Norwegian Edward Munch (1863-1944) is among my favorite artists. I first encountered Munch through his masterwork, “The Scream” (1893), one of the most famous paintings ever. However, Munch was far more than the creator of a single iconic work. In fact, he was quite prolific and after his death a studio inventory revealed more than 1,000 paintings, as well as thousands of drawings and prints. He donated all of this art to Norway. In 2006, I was able to appreciate the scope of Munch’s genius at a major retrospective of his work organized by New York City’s Museum of Modern Art. One reason for my admiration is that I believe Munch was one of the first artists to give visual life to the anxiety created by modern life. In “The Scream,” the suffering individual could be anyone, and this anonymity increases its resonance. Other artists soon obliterated reality in cubist and surreal works, but Munch merely bent representation to his needs. That’s why I think “The Scream” remains so emblematic for so many. Many years ago I made what seemed to be a discovery about the painting. I was caretaking my elderly maiden aunt, and eventually she wound up in a nursing home very close to where I lived. On the day she died, I went to say farewell to her. I arrived only moments after her passing, and the first thing that struck me was that her mouth was shaped in precisely the manner Munch used in “The Scream.” This made me wonder whether the idea for the painting came from an encounter Munch had with death (and whether “The Scream” captures a universal post-mortem facial expression?)


In the dark ages, before the web, and Spotify, and MP3, radio was king in terms of the portable and public output of music. Muscians needed to get air play and executives were only too happy to play God and decide which bands got heard and which didn’t. Bribery and kissing ass was rampant, and Elvis Costello wrote a bittler little pill describing his anger at the system called “Radio, Radio.” In it, he sang

“I wanna bite the hand that feeds me

I wanna bite that hand so badly

I want to make them wish they’d never seen me”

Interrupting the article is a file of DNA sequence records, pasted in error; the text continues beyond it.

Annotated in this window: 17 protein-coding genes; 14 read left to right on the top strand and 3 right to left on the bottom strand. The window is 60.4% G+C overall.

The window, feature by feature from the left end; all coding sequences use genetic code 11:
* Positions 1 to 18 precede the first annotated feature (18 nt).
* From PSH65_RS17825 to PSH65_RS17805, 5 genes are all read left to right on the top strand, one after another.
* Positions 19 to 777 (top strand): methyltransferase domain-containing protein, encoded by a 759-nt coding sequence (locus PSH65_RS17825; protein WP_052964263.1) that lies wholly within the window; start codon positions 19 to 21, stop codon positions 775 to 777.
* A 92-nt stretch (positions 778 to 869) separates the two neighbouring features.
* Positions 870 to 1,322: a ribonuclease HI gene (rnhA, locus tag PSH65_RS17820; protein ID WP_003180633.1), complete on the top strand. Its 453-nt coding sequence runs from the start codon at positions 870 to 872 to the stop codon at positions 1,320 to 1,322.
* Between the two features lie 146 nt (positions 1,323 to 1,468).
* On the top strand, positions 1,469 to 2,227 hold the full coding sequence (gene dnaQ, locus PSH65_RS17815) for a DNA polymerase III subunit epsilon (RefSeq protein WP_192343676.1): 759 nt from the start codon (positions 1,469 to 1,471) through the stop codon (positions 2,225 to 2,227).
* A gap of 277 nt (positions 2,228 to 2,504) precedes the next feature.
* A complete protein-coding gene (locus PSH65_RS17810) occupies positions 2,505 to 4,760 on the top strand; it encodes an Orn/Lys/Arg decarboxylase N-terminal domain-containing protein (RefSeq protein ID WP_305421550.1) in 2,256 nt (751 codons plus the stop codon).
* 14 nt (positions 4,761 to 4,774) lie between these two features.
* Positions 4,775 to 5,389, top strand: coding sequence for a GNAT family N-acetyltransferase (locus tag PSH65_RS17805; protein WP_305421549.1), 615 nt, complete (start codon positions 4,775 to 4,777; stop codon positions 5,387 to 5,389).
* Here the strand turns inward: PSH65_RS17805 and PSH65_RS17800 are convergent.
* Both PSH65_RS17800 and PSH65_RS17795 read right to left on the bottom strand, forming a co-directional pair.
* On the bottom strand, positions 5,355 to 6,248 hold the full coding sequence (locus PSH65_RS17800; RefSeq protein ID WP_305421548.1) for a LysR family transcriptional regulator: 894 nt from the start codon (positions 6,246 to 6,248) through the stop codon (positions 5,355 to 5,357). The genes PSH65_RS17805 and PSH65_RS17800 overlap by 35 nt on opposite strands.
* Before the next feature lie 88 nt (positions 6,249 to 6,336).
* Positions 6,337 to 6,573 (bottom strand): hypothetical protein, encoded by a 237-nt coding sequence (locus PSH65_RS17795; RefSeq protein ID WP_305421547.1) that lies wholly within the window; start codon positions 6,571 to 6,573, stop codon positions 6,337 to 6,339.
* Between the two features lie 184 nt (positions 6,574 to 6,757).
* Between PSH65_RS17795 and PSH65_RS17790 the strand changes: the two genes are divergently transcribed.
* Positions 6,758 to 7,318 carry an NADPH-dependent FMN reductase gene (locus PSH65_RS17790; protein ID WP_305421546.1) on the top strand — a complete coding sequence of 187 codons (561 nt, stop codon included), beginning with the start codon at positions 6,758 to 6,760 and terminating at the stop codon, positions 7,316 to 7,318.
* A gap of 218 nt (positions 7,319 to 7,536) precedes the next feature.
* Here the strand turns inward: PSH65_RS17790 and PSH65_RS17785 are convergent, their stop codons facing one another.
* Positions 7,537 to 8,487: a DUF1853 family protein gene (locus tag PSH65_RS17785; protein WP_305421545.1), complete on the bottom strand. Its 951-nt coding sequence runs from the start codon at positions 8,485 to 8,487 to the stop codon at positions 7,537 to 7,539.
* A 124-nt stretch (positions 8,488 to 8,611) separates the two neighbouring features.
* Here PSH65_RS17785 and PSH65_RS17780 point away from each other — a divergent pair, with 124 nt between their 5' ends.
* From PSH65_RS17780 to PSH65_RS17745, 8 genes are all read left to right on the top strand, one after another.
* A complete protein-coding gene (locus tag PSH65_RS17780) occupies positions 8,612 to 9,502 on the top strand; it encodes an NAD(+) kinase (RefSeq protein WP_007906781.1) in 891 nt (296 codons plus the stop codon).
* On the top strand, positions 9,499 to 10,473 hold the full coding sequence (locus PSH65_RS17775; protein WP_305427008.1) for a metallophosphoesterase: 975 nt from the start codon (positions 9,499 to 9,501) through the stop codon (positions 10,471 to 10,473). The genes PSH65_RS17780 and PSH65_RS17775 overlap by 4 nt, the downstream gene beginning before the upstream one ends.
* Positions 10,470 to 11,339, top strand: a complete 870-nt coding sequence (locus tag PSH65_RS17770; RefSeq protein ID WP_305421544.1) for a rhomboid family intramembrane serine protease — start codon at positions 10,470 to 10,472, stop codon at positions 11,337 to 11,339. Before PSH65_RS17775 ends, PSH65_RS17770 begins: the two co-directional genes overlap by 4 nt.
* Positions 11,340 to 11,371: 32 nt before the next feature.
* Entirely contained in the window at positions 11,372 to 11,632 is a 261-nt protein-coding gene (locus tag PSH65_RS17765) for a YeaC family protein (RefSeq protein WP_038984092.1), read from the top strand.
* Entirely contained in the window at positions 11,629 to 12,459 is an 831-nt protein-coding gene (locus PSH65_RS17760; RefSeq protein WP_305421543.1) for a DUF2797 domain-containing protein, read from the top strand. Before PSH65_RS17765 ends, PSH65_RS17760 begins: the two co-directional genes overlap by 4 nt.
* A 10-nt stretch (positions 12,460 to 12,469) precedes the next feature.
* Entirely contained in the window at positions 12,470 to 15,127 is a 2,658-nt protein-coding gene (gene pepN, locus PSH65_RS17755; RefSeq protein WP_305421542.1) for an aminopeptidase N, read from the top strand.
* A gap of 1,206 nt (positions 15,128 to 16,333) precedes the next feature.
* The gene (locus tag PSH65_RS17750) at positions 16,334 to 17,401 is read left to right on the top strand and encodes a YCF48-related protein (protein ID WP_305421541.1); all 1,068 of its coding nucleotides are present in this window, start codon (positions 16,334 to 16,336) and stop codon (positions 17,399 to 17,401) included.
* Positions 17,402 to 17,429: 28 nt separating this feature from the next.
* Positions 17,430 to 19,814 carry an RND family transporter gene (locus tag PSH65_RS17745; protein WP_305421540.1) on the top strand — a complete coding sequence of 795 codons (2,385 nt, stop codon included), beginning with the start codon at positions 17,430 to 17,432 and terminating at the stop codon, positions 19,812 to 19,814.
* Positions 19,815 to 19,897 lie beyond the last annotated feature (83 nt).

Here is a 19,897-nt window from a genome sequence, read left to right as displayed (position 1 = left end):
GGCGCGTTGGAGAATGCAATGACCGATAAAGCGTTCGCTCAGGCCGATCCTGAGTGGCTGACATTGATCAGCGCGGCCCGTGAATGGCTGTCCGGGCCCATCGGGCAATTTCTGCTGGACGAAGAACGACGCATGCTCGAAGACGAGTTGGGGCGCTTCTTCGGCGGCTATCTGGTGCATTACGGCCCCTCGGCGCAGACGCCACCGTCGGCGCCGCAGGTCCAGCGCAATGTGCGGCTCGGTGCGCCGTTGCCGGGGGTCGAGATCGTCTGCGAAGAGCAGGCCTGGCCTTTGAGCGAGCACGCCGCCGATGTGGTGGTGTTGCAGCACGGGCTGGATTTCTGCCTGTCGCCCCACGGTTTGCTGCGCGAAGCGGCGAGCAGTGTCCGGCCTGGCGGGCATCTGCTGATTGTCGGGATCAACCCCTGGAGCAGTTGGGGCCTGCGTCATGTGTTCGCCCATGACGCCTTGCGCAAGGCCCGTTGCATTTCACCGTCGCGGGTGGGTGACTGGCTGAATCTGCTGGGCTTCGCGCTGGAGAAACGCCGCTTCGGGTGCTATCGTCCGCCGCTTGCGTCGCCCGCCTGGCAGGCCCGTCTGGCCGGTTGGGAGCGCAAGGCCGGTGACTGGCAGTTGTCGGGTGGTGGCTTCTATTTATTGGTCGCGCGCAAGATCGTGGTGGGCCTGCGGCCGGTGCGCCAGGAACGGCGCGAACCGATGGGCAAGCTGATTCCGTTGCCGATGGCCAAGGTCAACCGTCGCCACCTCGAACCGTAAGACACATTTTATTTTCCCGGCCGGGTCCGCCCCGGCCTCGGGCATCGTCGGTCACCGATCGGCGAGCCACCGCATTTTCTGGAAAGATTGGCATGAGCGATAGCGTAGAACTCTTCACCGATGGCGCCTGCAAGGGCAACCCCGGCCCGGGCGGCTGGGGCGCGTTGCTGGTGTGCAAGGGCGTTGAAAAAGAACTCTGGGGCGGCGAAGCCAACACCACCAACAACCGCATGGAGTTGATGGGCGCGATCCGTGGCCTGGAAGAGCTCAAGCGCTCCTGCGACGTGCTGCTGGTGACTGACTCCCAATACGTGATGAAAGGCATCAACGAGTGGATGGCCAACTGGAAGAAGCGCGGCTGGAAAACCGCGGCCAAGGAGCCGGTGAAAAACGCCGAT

Past or present it has always been tough to find decent radio, but now with its screaming commercialism,  it has gotten tougher. Turn the dial and you’ll find everything you don’t want: right-wing narcissists, synthetic pop from the music industrial complex, sports junkies with OCD. A great station plays marvelous music, with an intriguing playlist that someone has actually thought about and put together. It is live and not prerecorded. It is usually non-commercial as well. Great radio surprises you and features intelligent, charismatic human beings at the microphone–people who share interesting anecdotes and observations. Turning on a particular station means you are temporarily joining a community; it’s the same distinction as going out to a movie or watching television at home. My favorite station is WFUV. The call letters represent “Fordham University’s Voice,” and the station comes out of the Bronx. The station plays both new music and songs that have stood the test of time. At the end of a long set, the DJ actually goes through the playlist so you can identify music you want to know more about. Monday through Friday, FUV broadcasts what it calls “adult album alternative music.” Music Director Rita Houston has been at FUV since the mid-90s and has won numerous awards. She turned me on to the British group, Gomez. The DJs at FUV are not students but professional jocks and music people. At the end of the year, there’s a nifty feature: “best of” lists done by the DJs, staff, and listeners. The website is rich–with a concert schedule, archives, and much more, and the station also occasionally broadcasts concerts live. This isn’t typical radio in any way. You can listen to it whenever you choose, and wherever you are, because the station streams live online at WFUV.org.